Watson and the Case of the Missing Toe

30 Jun

The mystery started six weeks ago when my soon-to-be 11 (but claiming still to be 6-1/2) dachshund Watson started to limp. I checked his paw for burrs, glass, sunflower seeds, candy bars (I always check everything for candy bars…) and found nothing.

Two days later, he was still limping, so off to the vet we went.

“I think he’s torn his ACL,” she told us.

I looked skeptically at my 23-lb. wiener dog. The chances that he’d been playing pick-up basketball at midnight were slim and as far as I know, he wasn’t playing softball or tennis either.

She took an x-ray and showed it to me. “See this here? That’s a damaged ACL.”

I nodded despite not being able to make heads nor tails nor anterior cruciate ligaments of the picture. I wondered whether he’d be on tiny crutches.

The vet recommended going to a physical therapist, so we made an appointment with See Spot Run and off we went. Watson limped around cones and walked on an underwater treadmill. That’s right, an underwater treadmill. I can’t afford a land-based treadmill for my home gym, but my little guy was being treated like the athlete he clearly was.

Meanwhile, back at home, Penny and Watson were none too happy that their brother was getting to go on secret outings and came home smelling of liver. Every time I shifted weight on the sofa they charged the front door. They got extra treats to mollify my guilt. As did I. And as our walks were only to the end of our yard and back, we all started packing on the pounds.

At our second visit, I asked the physical therapist if, while we were there, she could trim Watson’s unusually long middle toenail on the lame leg. She reached for it and he screamed. His first expression of pain in three weeks.

“You know, this whole issue is probably about his toe, not his ACL,” she said. “You should get his toe x-rayed.”

Now, I had touched his toe on numerous occasions while giving him a massage to help his ACL and he’d never reacted as if he was in pain. But it was back to the vet we went. She found no broken toe, no torn nail bed.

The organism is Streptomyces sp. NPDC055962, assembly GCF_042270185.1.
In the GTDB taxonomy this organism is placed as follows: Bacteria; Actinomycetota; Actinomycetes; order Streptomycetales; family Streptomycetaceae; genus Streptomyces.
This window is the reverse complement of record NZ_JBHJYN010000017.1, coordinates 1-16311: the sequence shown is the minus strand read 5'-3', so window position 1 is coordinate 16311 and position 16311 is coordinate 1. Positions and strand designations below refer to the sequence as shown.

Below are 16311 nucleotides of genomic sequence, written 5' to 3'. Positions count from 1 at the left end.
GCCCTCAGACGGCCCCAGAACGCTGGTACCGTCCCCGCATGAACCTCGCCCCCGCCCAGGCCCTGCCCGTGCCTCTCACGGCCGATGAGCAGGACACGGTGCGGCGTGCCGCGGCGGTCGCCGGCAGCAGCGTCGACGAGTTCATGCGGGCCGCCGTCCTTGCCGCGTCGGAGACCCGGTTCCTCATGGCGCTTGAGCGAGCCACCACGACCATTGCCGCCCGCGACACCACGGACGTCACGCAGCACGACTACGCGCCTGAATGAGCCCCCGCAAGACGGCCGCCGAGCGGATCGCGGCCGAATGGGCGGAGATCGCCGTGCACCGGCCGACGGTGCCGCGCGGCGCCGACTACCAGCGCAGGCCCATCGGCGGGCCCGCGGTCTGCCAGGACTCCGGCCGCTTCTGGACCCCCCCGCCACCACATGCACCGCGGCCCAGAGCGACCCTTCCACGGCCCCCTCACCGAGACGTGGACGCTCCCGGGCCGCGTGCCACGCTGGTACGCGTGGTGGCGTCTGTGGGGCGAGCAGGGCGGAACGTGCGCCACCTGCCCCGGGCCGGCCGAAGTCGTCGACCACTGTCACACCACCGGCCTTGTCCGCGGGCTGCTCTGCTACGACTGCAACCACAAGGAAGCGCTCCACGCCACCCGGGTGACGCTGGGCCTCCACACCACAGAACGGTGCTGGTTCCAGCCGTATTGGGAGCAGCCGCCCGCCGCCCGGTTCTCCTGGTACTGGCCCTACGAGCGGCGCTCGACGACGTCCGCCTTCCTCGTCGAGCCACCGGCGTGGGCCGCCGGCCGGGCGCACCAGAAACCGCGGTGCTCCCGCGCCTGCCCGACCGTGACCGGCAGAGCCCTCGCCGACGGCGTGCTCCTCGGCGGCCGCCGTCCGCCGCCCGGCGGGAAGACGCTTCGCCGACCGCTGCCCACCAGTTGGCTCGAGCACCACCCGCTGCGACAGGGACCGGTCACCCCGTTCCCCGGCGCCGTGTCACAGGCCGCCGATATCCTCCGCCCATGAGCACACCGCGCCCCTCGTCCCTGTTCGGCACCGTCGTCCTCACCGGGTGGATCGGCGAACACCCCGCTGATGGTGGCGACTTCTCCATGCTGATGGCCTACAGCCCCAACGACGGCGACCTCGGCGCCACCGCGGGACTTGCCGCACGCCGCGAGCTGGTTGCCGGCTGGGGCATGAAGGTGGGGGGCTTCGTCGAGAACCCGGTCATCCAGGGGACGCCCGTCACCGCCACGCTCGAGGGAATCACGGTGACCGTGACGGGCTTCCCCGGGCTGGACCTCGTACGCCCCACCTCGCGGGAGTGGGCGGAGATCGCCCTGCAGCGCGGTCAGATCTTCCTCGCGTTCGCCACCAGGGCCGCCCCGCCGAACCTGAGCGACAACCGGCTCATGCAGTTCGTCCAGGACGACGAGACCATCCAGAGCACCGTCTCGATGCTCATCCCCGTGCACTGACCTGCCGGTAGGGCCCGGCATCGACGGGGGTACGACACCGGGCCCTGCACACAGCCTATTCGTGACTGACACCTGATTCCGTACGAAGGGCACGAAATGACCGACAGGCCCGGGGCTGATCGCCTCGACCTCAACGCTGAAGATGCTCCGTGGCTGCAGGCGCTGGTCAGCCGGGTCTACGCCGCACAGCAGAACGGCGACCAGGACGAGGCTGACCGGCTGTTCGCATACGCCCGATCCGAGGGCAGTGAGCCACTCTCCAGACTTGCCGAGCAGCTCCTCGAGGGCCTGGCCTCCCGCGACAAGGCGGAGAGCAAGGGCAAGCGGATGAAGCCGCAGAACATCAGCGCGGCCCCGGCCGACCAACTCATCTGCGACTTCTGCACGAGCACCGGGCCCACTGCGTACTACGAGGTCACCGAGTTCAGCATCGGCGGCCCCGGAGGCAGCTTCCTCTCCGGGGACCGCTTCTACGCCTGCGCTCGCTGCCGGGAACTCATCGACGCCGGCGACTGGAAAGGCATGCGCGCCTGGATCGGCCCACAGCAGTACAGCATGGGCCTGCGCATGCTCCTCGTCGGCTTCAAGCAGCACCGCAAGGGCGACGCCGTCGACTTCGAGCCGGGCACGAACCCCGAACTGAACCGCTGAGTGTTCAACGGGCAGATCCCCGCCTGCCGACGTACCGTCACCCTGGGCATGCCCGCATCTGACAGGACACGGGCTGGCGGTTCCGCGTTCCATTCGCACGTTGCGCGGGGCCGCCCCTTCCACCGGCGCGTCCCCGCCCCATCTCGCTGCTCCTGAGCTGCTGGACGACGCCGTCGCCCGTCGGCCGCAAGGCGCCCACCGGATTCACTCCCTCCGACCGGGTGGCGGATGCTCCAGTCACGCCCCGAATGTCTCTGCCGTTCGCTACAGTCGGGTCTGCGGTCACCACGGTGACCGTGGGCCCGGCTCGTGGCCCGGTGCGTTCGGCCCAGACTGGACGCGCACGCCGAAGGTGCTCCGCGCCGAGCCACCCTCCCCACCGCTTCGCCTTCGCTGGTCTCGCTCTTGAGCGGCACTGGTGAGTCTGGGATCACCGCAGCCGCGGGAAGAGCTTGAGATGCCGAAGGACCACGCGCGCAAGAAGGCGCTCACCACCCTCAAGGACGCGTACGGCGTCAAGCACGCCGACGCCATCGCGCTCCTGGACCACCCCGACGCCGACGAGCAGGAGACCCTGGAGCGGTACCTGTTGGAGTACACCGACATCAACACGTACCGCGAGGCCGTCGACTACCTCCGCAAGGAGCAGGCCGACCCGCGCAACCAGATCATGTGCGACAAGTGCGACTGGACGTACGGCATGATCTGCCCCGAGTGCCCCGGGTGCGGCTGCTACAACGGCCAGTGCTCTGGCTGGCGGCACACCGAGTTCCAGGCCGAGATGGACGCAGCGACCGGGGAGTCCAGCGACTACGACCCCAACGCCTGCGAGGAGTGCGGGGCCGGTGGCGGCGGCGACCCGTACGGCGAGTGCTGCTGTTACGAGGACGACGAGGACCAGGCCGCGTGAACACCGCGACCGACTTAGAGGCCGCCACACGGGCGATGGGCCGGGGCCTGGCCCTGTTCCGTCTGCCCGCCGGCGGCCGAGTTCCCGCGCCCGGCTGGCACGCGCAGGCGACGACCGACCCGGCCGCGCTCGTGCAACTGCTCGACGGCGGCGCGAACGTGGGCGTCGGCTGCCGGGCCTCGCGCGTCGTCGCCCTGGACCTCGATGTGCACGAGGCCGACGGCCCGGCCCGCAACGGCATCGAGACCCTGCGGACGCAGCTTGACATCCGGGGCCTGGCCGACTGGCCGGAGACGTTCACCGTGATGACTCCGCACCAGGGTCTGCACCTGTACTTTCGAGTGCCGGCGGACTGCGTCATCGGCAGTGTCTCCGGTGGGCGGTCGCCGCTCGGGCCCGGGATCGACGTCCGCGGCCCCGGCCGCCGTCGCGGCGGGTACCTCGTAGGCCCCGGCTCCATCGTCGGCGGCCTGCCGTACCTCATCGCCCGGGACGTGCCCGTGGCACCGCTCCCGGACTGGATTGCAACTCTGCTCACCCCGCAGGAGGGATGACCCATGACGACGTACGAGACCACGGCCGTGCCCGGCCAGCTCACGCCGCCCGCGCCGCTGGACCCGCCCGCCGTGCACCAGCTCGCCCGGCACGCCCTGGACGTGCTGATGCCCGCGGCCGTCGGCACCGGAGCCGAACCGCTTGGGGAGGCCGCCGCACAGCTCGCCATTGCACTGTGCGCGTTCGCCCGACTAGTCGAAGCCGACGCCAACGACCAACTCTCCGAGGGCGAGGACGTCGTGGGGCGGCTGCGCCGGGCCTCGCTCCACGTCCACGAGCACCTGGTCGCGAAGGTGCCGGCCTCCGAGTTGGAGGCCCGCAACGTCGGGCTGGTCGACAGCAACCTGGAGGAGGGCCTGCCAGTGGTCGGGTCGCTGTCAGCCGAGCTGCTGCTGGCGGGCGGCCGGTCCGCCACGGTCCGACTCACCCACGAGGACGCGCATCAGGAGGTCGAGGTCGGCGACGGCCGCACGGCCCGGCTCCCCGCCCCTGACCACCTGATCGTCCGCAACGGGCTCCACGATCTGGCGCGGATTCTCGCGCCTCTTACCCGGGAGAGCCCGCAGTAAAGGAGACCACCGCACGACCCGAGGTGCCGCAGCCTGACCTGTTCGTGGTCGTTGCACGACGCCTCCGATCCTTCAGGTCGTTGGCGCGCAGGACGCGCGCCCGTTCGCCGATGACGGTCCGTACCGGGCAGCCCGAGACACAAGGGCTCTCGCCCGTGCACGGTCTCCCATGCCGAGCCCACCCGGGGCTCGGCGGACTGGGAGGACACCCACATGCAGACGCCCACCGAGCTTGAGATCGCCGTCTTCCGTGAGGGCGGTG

“It’s probably an infection,” she said and prescribed anti-biotics. We stopped going to physical therapy. Watson was not happy that no one was bribing him to do stupid dachshund tricks any more. He was supposed to take it easy and see if the infection healed.

It did not. Our regular vet (the one I intend to go to the next time I need medical attention because the drugs are cheaper than the human kind) wasn’t in, so I spoke with the vet who was and described the ongoing situation.

“Oh, that definitely sounds like toe cancer,” she said. “We should get an x-ray of his toe.”

I told her he had just been x-rayed the week before, so she consulted the film and said she saw deterioration of the toe. “It may be toe cancer and we should amputate.”

Toe cancer? Who’s even heard of such a thing? I, of course, Googled it and found that it’s a real thing, not usually a big deal, and more common in black dogs. It didn’t say why. I’m assuming it’s because they tend to lie in the sun too much At least my black dogs always have.

This Monday, Watson’s toe was amputated.

“You need to keep his bandage dry,” our regular vet said as I picked him up. Just then the heavens opened up and it began the first of a three-day deluge. Every time Watson had to go outside, I had to chase him with a piece of Saran Wrap and some scotch tape. Even on three legs, he’s faster than I am. I had a flashback to some woman from the 80s who recommended greeting your husband at home wearing nothing but Saran Wrap. Watson didn’t think it was funny.

The bandage is now off and the sun is out.

“You’ll need to keep him from licking his stitches,” the vet said.

So now it’s 7 days of making sure he leaves his foot alone. Forget using the cone of shame — he’s already put the kibosh on that by eating off the edges so he could play with his stuffed animals more readily.

We should hear whether it’s cancer next week. But Watson doesn’t care. Through it all, he’s been his same goofy, cheerful self as long as I kept the cookies coming.

But once he’s completely healed (or heeled, depending), we’re all going for some long walks. Between the stress and the stress eating, we could use the exercise.Image

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